AKEED, Anwar Ziadat
Last week, many local news websites carried an "incorrect" story on the murder of Iraqi TV presenter Liqaa Saad, known as "Lolita," under the following headlines "Iraqi Media Person Found Dead in Her Home," "Shock to Iraqis After Assassination of Beautiful Iraqi Announcer Lolita," and "Famous Iraqi Media Person Stabbed to Death."
The news stated that "a security source confirmed that an Iraqi media person was found dead in her apartment in the capital, Baghdad. The source, who requested anonymity, said that marks of knife stabbing were found on different parts of her body." He added that "the victim had received previous threats for unknown reasons."
Activists confirmed that the dead media person used to work as an assistant presenter of a program on Al Sumaria TV. The Iraq Observatory for Press Freedoms demanded that the Iraqi authorities reveal the details of the appalling murder.
Other news websites have followed the story. Some reported it under the headline "What Is the Truth of Assassination of Iraqi Presenter Liqaa Saad "Lolita"?" The report noted that news about the murder of presenter Liqaa was still unconfirmed. One of her colleagues, who is Iraqi media person Yaser, announced that the story was "incorrect."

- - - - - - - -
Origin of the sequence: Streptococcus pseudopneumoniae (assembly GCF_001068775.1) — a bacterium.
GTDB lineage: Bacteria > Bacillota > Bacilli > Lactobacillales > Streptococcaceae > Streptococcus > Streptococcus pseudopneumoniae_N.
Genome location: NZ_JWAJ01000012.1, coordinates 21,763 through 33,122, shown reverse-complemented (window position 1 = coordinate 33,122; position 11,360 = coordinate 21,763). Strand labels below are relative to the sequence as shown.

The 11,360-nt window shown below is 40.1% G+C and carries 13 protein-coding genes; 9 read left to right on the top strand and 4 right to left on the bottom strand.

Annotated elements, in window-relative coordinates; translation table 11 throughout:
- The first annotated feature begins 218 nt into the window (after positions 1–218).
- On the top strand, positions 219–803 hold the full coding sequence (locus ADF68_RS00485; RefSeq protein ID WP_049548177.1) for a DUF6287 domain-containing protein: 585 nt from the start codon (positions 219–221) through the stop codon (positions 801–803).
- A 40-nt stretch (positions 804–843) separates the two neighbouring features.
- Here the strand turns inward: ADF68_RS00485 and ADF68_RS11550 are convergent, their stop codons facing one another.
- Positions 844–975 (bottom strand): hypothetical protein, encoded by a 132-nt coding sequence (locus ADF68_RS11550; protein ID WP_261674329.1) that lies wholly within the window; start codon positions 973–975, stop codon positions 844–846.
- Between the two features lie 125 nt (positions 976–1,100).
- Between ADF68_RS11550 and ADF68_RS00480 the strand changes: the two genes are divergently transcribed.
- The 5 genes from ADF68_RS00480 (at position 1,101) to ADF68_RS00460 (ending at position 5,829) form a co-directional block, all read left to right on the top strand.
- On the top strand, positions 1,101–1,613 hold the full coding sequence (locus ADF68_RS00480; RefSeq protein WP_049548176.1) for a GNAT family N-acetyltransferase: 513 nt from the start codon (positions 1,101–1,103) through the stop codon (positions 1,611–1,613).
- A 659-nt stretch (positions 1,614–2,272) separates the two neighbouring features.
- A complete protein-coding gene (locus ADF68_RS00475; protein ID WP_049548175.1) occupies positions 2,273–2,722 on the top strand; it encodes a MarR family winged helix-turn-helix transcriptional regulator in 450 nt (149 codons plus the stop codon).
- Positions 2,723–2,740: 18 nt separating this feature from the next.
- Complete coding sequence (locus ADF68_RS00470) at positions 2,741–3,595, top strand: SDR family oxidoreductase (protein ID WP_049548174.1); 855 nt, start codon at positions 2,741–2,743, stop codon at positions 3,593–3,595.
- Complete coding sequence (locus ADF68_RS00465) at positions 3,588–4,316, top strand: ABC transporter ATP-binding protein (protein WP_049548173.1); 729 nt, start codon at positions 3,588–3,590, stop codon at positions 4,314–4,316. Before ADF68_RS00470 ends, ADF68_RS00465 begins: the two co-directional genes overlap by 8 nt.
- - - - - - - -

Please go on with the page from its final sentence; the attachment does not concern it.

Presenter Liqaa Saad published a video clip, in which she categorically denied her murder. She explained that the published photo was indeed hers, but that it was from an old acting scene. She thanked all those who tried to inquire about her wellbeing. Also, an Iraqi TV station ran a report that refuted the murder of the presenter and criticized spreading rumors.
The identity of a given source is a key factor that helps the public to judge the information that is attributed to it and to decide whether to believe or doubt it. The identity of a source also helps readers to know how well informed the source is.
Most of the websites that published the incorrect news have not removed or corrected it. This suggests that local media outlets, and some international websites, seek to avoid making an apology for publishing inaccurate news. AKEED thinks that attributing news to foreign sources and media outlets does not give it full credibility. Credibility is linked to hard facts, and not to names of sources.